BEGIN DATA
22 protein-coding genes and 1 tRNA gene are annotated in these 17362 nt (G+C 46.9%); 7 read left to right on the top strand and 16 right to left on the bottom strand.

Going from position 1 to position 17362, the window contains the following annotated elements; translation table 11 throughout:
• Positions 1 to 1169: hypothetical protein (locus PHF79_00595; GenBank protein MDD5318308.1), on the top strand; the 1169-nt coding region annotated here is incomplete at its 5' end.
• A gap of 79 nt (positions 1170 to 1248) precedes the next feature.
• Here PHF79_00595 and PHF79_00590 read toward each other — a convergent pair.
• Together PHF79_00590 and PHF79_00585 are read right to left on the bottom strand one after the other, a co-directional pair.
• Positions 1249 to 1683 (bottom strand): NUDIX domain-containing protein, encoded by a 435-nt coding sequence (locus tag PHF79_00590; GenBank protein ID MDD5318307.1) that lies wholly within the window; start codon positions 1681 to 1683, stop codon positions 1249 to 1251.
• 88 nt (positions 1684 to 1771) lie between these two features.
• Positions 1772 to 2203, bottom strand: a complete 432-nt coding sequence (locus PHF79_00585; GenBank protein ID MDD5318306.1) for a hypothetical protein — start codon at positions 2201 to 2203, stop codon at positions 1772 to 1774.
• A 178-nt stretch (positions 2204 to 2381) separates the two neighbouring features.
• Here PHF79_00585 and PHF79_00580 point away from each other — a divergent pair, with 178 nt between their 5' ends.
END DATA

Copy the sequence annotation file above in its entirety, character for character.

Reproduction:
22 protein-coding genes and 1 tRNA gene are annotated in these 17362 nt (G+C 46.9%); 7 read left to right on the top strand and 16 right to left on the bottom strand.

Going from position 1 to position 17362, the window contains the following annotated elements; translation table 11 throughout:
• Positions 1 to 1169: hypothetical protein (locus PHF79_00595; GenBank protein MDD5318308.1), on the top strand; the 1169-nt coding region annotated here is incomplete at its 5' end.
• A gap of 79 nt (positions 1170 to 1248) precedes the next feature.
• Here PHF79_00595 and PHF79_00590 read toward each other — a convergent pair.
• Together PHF79_00590 and PHF79_00585 are read right to left on the bottom strand one after the other, a co-directional pair.
• Positions 1249 to 1683 (bottom strand): NUDIX domain-containing protein, encoded by a 435-nt coding sequence (locus tag PHF79_00590; GenBank protein ID MDD5318307.1) that lies wholly within the window; start codon positions 1681 to 1683, stop codon positions 1249 to 1251.
• 88 nt (positions 1684 to 1771) lie between these two features.
• Positions 1772 to 2203, bottom strand: a complete 432-nt coding sequence (locus PHF79_00585; GenBank protein ID MDD5318306.1) for a hypothetical protein — start codon at positions 2201 to 2203, stop codon at positions 1772 to 1774.
• A 178-nt stretch (positions 2204 to 2381) separates the two neighbouring features.
• Here PHF79_00585 and PHF79_00580 point away from each other — a divergent pair, with 178 nt between their 5' ends.